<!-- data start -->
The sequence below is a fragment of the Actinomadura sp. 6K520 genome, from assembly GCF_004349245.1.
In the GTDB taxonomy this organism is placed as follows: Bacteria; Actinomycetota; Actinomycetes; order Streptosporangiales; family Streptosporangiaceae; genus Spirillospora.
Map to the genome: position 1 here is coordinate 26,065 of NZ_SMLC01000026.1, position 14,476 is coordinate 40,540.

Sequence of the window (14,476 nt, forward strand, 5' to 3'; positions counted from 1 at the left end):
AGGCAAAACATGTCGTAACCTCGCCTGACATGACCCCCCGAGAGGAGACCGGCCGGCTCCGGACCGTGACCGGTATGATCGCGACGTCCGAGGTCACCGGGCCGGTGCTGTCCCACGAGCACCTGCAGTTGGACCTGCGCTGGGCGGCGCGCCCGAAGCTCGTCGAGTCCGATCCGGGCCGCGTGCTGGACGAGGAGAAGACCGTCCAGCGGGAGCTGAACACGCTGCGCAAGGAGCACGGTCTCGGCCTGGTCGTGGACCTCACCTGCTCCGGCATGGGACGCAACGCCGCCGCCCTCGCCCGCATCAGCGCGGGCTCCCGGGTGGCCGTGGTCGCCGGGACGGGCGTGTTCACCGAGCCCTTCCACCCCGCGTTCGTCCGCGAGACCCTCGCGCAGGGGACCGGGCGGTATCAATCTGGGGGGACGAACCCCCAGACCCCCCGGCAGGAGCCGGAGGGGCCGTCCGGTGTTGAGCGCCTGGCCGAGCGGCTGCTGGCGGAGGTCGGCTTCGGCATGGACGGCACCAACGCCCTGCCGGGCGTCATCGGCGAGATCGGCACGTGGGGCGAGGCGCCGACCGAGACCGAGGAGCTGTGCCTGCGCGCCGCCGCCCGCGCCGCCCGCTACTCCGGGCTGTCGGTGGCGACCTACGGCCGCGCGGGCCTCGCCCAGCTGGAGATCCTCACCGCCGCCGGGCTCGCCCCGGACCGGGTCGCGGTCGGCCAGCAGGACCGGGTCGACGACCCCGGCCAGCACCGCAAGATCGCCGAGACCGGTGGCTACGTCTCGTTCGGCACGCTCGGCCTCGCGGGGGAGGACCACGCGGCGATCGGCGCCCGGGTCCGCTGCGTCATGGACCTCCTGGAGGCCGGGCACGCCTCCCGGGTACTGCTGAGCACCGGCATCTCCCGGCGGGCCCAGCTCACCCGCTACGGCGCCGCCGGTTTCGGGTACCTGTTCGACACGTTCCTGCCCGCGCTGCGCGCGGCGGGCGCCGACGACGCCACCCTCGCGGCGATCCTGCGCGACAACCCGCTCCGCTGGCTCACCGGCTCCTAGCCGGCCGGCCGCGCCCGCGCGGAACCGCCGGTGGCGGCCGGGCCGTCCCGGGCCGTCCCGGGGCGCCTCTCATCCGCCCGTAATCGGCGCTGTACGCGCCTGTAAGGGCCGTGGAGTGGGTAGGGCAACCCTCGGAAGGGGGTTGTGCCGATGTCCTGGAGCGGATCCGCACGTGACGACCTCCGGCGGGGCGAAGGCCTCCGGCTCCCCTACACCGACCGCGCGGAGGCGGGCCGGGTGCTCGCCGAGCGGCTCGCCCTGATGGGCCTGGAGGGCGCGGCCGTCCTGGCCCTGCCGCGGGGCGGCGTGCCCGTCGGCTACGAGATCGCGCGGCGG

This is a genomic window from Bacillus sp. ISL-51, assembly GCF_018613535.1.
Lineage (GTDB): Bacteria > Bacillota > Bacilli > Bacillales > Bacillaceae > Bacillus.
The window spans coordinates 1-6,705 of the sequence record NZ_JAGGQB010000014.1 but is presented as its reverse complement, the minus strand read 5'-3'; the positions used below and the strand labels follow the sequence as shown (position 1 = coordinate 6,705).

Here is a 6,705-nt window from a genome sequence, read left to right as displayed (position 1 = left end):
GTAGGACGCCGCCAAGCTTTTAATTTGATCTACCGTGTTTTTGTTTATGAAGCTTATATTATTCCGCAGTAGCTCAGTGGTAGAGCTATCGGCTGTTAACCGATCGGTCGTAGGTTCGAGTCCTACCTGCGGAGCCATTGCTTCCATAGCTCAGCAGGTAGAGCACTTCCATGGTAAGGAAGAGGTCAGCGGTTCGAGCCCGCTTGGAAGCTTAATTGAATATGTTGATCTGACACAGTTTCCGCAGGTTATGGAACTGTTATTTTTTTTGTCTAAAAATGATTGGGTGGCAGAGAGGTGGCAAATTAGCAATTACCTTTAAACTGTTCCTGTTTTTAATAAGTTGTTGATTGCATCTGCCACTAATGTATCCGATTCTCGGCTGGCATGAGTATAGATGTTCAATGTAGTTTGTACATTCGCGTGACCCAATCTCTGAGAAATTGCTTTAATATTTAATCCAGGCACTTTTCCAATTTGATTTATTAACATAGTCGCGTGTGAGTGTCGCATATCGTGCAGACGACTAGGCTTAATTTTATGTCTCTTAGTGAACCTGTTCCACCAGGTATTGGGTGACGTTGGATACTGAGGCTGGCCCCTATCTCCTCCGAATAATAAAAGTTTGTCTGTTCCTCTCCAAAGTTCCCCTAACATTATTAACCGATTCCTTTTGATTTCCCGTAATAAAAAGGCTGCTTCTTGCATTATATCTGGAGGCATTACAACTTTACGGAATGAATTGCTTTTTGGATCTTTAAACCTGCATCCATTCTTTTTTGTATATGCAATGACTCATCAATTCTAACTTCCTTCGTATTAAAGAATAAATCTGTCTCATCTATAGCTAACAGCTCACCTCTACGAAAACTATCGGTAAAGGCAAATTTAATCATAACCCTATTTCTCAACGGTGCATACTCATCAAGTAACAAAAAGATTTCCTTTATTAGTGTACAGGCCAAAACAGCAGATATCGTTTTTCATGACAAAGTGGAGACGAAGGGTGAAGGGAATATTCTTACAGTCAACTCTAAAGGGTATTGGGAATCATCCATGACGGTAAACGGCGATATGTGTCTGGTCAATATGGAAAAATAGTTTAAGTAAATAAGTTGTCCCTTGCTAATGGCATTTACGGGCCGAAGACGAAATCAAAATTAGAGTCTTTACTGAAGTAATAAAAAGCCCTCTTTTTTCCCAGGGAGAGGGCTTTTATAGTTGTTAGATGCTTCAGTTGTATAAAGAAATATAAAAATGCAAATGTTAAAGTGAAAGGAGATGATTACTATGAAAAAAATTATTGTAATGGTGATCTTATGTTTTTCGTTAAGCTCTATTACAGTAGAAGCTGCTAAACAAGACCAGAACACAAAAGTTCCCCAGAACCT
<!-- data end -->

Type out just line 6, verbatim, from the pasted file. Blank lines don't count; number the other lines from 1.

This is a genomic window from Bacillus sp. ISL-51, assembly GCF_018613535.1.